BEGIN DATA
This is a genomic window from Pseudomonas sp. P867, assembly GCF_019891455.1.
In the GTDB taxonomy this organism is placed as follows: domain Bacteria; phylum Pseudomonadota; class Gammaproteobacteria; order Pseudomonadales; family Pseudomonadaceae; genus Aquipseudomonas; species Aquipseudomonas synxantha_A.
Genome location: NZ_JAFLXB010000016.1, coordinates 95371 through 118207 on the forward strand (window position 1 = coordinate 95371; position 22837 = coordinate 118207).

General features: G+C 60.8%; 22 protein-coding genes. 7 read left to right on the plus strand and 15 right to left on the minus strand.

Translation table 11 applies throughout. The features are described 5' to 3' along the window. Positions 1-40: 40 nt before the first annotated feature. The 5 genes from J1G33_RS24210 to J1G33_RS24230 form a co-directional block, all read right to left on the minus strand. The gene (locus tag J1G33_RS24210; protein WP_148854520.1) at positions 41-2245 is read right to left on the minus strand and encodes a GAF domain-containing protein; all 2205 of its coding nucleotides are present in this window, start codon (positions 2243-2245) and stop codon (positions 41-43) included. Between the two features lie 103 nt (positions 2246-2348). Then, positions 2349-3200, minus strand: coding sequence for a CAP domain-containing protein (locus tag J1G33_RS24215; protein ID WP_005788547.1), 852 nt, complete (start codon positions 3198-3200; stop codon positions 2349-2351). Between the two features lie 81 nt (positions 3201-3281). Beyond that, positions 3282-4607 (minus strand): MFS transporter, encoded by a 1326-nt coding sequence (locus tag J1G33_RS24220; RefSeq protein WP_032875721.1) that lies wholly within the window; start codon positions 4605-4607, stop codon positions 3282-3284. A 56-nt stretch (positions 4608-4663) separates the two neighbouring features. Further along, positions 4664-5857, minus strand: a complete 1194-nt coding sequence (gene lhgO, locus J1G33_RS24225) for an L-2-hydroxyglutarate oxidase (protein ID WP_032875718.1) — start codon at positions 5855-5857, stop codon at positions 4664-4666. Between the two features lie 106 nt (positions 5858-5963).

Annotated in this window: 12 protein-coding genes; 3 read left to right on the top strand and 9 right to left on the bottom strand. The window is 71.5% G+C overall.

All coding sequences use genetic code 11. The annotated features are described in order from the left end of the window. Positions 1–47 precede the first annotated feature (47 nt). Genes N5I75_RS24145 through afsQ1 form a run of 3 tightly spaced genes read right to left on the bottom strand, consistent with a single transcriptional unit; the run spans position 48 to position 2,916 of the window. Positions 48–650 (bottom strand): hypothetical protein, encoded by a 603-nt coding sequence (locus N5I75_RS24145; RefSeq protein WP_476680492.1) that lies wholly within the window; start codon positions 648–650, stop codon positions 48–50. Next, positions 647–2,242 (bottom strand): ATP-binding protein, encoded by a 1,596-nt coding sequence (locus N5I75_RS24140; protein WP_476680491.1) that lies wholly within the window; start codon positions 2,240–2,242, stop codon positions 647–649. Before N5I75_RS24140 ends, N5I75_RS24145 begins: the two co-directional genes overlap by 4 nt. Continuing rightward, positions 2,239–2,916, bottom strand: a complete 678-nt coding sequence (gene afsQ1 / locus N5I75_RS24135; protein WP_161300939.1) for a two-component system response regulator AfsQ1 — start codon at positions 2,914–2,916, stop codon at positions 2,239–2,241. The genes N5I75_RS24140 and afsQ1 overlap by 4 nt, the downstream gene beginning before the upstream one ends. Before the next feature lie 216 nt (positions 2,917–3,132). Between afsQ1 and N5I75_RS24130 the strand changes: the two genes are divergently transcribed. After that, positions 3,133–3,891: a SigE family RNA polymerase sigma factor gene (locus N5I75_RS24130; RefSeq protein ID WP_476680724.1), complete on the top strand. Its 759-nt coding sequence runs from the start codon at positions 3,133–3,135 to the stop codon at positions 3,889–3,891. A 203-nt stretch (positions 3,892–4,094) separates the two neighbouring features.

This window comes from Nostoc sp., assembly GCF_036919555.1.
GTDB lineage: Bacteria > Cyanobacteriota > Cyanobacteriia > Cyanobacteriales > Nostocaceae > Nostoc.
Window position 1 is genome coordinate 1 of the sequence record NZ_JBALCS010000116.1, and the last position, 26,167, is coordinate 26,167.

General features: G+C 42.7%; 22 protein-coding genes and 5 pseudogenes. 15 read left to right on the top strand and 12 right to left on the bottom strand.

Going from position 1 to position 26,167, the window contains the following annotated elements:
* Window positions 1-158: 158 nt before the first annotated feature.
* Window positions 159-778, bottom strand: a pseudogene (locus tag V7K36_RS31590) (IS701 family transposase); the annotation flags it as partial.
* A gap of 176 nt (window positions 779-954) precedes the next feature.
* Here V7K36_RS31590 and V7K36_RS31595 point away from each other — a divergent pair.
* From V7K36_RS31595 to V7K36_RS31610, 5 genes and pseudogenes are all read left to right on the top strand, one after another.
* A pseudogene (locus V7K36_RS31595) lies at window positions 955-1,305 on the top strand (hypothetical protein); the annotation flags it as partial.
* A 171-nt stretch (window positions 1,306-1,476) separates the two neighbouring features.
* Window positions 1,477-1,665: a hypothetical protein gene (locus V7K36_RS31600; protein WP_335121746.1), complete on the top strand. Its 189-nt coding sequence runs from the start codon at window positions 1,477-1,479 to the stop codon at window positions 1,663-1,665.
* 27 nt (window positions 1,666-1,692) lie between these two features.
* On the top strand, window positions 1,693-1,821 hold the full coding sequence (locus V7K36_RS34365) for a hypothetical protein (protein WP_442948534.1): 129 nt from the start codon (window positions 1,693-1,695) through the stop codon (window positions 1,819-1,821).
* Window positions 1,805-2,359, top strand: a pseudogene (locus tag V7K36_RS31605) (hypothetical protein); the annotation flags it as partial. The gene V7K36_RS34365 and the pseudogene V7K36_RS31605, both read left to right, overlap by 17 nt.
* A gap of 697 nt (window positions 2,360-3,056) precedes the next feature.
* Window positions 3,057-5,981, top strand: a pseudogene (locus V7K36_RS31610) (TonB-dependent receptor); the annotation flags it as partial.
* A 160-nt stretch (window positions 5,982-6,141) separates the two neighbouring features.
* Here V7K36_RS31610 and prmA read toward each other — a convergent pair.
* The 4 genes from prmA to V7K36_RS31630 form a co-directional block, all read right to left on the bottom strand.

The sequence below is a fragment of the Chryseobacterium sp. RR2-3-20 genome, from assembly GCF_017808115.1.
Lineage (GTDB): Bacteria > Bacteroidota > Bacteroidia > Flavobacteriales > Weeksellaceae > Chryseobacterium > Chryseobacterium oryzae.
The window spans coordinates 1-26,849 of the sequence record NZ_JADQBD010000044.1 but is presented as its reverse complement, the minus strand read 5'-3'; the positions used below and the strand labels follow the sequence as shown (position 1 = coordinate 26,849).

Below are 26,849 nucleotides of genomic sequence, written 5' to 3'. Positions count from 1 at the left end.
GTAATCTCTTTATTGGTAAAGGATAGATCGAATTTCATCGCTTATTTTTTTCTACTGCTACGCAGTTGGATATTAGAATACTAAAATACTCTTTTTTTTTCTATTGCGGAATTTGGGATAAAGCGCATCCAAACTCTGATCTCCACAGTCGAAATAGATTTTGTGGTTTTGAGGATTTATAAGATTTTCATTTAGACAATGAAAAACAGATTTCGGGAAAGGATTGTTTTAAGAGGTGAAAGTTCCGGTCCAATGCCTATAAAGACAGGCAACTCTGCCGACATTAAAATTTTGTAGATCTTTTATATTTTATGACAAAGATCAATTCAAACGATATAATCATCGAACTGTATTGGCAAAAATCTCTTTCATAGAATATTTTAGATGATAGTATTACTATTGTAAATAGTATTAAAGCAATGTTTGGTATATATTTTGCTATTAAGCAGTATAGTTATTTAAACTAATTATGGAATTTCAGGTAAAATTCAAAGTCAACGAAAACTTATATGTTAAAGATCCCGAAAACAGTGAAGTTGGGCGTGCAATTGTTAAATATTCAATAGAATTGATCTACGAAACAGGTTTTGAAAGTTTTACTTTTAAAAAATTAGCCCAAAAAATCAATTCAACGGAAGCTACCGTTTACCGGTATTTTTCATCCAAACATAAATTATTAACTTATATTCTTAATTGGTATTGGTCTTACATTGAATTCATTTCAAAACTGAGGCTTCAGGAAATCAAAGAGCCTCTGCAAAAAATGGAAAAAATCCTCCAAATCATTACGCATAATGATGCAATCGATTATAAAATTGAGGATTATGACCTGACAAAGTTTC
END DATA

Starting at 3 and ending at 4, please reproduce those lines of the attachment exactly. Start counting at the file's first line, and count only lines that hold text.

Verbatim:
Genome location: NZ_JAFLXB010000016.1, coordinates 95371 through 118207 on the forward strand (window position 1 = coordinate 95371; position 22837 = coordinate 118207).

General features: G+C 60.8%; 22 protein-coding genes. 7 read left to right on the plus strand and 15 right to left on the minus strand.